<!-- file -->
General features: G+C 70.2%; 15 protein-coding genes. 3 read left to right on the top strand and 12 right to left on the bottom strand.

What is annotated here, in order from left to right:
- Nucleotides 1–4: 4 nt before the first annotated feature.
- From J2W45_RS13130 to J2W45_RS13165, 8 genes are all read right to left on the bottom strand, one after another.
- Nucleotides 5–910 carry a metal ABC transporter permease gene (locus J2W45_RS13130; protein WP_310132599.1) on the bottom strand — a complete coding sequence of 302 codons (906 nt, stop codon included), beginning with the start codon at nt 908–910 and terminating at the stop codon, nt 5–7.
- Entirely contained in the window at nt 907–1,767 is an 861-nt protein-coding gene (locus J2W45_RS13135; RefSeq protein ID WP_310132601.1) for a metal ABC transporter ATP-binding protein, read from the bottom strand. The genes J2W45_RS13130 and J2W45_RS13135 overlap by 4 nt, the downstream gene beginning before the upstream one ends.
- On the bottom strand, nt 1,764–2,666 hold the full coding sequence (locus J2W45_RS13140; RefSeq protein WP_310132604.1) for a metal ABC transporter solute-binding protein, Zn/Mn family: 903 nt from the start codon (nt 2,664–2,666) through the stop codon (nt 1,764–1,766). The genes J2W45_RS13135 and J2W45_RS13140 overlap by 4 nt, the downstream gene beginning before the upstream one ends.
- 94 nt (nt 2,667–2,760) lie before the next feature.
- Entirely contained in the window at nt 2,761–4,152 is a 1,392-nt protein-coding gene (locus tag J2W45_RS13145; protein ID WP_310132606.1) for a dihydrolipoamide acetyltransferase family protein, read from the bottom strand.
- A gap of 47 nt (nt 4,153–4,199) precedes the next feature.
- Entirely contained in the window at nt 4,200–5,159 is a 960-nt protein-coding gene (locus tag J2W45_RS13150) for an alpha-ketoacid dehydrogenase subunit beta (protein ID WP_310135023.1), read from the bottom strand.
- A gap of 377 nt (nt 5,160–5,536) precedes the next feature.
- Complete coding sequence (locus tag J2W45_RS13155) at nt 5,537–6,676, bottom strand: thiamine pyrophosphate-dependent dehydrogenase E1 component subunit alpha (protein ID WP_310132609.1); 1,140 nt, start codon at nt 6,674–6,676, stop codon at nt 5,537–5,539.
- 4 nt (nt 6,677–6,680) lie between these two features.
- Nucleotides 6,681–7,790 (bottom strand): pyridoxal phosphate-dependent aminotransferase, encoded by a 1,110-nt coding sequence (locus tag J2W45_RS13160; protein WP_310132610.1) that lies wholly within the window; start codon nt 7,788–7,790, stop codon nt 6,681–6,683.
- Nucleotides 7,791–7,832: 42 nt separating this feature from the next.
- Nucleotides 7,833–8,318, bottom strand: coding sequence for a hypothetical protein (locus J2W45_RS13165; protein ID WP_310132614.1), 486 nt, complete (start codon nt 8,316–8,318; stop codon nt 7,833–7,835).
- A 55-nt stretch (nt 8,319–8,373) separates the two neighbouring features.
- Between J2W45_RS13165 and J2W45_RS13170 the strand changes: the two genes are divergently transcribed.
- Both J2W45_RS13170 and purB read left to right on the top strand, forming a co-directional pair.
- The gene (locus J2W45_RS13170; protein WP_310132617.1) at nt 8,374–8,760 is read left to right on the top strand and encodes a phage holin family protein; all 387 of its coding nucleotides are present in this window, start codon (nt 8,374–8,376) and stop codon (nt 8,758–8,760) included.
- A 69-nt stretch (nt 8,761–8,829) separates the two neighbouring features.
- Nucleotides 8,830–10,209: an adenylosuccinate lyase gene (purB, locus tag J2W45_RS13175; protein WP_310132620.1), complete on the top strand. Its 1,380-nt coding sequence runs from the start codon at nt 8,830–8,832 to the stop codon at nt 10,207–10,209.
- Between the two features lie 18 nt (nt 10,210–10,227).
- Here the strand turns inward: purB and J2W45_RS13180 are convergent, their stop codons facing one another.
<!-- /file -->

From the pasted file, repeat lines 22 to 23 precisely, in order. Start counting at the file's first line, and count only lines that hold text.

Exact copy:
- A 69-nt stretch (nt 8,761–8,829) separates the two neighbouring features.
- Nucleotides 8,830–10,209: an adenylosuccinate lyase gene (purB, locus tag J2W45_RS13175; protein WP_310132620.1), complete on the top strand. Its 1,380-nt coding sequence runs from the start codon at nt 8,830–8,832 to the stop codon at nt 10,207–10,209.